Tuesday, January 25, 2011
Frederick Engels - The Origin of the Family, Private Property and the State
Origin is an attempt to demonstrate that the way in which human society is organised has radically changed through the years. Human's haven't always lived in a society that is based on competition, earlier societies, particularly those we would now call hunter-gathering communities, were Engels argued based on primitive communism. In these there was no private property of land or materials and this meant that human relationships were based on eglatarian principles.
Engels' starting point for much of his work are the writings of Lewis Morgan, who was the first person to propose a stagiest history for humans, arguing, based on his understanding of langugages around the world, that people tended to follow a particular set of social organisations through the centuries. These three stages, savagery, barbarism and civilisation had with them a particular set of social organisations, particular those to do with the family and marriage.
Engels is particularly keen to show that the subjagated position of women under capitalism, was not something that was always true. He writes "That woman was the slave of man at the commencement of society is one of the most absurd notions that have come down to us from the Enlightenment".
Engels, following Morgan, writes that the modern family arises as part and parcel of the development of private property relations. Because in the first instance, material objects (such as tools) and the produce of agriculture end up in the hands of males in society (due to the division of labour that takes place as women take on the primary role of bringing up children) this leads to the male lineage becoming important for the inheritance of wealth. This then, for Engels is the world historic defeat of the female sex. It is also a defeat for males to, as it creates a situation were no one can be happy. Engels is at his best when he demonstrates, that we live in a world were monogamy is held up to be the ideal, but is not the reality (particularly for men) and this situation will continue until the means of production are once again held in common - and the individual family ceases to be the basic economic unit in society.
Much of the central arguments of Engels work, on the social relationships between people in ancient societies and their languages can be shown to be flawed. But this doesn't invalidate the central themes of his book, that the rise of class societies and the associated move towards private property leads to radically different family relations.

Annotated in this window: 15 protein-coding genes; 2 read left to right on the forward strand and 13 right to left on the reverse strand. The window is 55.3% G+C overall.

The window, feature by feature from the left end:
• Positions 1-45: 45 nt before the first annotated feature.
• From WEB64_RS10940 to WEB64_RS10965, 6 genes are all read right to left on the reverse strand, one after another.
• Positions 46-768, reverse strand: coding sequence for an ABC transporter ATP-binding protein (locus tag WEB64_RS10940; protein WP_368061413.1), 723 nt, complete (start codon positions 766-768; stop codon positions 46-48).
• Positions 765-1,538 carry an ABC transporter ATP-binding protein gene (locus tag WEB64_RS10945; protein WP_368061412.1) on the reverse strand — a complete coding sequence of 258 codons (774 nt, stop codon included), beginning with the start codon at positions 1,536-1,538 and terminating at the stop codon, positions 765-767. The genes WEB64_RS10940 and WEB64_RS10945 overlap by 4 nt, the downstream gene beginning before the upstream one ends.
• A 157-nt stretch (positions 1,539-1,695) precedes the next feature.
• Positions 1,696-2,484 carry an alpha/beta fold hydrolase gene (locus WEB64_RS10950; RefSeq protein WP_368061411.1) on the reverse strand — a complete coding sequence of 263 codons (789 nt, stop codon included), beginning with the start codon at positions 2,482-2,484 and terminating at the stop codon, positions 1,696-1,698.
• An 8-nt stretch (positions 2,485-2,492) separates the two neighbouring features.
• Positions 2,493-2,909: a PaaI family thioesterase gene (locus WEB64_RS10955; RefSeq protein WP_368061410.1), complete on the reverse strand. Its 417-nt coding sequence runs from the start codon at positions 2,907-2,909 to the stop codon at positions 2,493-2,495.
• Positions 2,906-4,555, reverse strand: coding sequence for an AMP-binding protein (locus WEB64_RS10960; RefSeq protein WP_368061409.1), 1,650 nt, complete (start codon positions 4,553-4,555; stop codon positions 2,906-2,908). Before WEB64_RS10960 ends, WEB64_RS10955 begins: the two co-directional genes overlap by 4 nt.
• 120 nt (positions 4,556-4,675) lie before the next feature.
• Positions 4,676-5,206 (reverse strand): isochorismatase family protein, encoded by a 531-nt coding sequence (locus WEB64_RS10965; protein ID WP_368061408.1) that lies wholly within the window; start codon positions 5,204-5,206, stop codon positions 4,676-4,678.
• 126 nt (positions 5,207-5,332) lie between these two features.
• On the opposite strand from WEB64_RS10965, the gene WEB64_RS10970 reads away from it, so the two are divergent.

The section on the state is the most useful here. Engels shows how the state machinary develops as classes arise, with the needs of one group (the ruling class) to protect its interests and its wealth. Engels contrasts the complex machinary of the state, with its police and judges and so on, with the "child like simplicity" of earlier societies that needed no such armed bodies of men. This state, Engels argues needs to be smashed and placed in a musuem alongside the "spinning wheel and the bronze axe". This will require a revolution in property relations, and the creation of a world which holds the means of production in common.
This new world would bring with it the emancipation of women. Only when women are able to take a full part in production within society will they truely hold an equal position in society - in other words, when women are free to do what they want, because of socialised childcare, because of full access to abortion and contraception and because they are not held back by artificial social constructs like the family under capitalism.
Engels work is still inspirational, if a little complex at times. It's worth perservering with, because it is the first real attempt by a Marxist to grapple with some of the complex questions thrown up by human history. If you get a copy, it's worth finding an edition that has an introduction that takes up some of the anthropological questions and develops these. The Marxist anthropologist Eleanor Burke Leacock wrote an introduction that did this, though I am not aware that it is in print. Part of it was reprinted in her collection Myths of Male Dominance, which I will review shortly. It is also mostly available here at Google Books.
Engels - Socialism: Utopian and Scientific
Marx and Engels on the Population Bomb
Engels - The Condition of the Working Class in England
Dee - The Red in the Rainbow - Sexuality, Socialism & LGBT Liberation